History of the Project
Work on the Church History project was begun by the late John Severn. He wished to set up a reliable database of historical information about all of the churches of Southwell & Nottingham Diocese (then still known as Southwell Diocese). After John Severn’s death in 1998 the project was taken on by a team drawn from the Diocesan Advisory Committee and the University of Nottingham.
It was recognised that the material collected would be of interest to a wide range of people. Not only would it be valuable for those with a responsibility for looking after and developing church buildings while respecting their history, but it would help church members to appreciate their buildings and to provide information for visitors. It could be a valuable resource for education, and for anyone doing any local history work which touches on churches. In order to make the data as widely available as possible it was decided that this Web site should be set up.
The project was launched at St Helen’s Church, Burton Joyce on 18th February 2000, with information made available for five churches.
There are, however, over 300 churches in the Diocese, and over 100 former church sites. In order to collect information about these a large team of volunteer researchers has been recruited. These researchers are now collecting historical and archaeological information for around one-half of these churches and sites. Over 100 can now be seen on this Web site. (See the Revisions page for details of the progress of the project.)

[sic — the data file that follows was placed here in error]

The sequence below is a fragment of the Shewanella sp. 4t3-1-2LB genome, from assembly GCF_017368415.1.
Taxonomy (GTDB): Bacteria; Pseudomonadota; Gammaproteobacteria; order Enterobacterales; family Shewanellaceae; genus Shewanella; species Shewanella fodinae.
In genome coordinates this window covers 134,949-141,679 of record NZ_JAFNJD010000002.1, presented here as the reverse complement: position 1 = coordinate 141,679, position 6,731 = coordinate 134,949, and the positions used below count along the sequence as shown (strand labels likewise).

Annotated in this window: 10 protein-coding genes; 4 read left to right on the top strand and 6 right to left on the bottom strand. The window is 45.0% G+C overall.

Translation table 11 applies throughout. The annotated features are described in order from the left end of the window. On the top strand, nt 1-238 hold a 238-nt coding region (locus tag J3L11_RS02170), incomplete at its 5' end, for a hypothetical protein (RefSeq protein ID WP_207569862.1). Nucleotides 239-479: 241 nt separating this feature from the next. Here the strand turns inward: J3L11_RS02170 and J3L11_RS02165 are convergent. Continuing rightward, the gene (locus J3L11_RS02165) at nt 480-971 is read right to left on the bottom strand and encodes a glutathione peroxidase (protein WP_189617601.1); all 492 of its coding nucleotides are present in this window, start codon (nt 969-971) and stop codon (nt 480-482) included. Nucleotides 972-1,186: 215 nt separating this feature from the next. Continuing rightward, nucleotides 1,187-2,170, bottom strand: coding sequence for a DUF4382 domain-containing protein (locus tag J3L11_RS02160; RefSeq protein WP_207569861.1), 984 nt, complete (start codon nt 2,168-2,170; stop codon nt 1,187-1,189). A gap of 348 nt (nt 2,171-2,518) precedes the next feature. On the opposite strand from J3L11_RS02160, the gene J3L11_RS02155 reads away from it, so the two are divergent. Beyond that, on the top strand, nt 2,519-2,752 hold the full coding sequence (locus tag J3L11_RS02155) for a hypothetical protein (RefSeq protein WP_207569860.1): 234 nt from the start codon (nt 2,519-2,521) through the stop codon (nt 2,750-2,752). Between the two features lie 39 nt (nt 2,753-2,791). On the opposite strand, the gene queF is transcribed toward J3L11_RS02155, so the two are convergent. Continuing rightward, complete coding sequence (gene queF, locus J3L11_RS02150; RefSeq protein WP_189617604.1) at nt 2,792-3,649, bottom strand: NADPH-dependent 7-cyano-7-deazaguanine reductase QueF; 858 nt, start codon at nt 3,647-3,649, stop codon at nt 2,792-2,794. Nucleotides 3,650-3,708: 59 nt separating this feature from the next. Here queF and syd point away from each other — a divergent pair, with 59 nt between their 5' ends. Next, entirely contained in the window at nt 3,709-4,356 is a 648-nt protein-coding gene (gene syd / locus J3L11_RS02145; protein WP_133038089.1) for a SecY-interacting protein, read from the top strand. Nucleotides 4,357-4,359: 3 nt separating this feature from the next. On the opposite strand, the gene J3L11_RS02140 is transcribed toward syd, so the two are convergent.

We are still looking for researchers who can help with the other churches. If you might be able to assist, please do contact the Research Manager, Janice Avery. We can provide you with full details about what we would like you to do.
Members of the co-ordinating team and the volunteer researchers do meet from time to time. These meetings have been opportunities for learning, as well as times to enable everyone to keep in touch with how the project is developing.
In 2008 the Project was awarded a grant from the Heritage Lottery Fund to enable the research to be completed, and the project to be extended as a resource for tourism and education. A new Project Co-ordinator, Heather Sirrel, was been appointed to carry this forward.
This phase of the Project came to an end in 2014. However the research and the work on the website continues.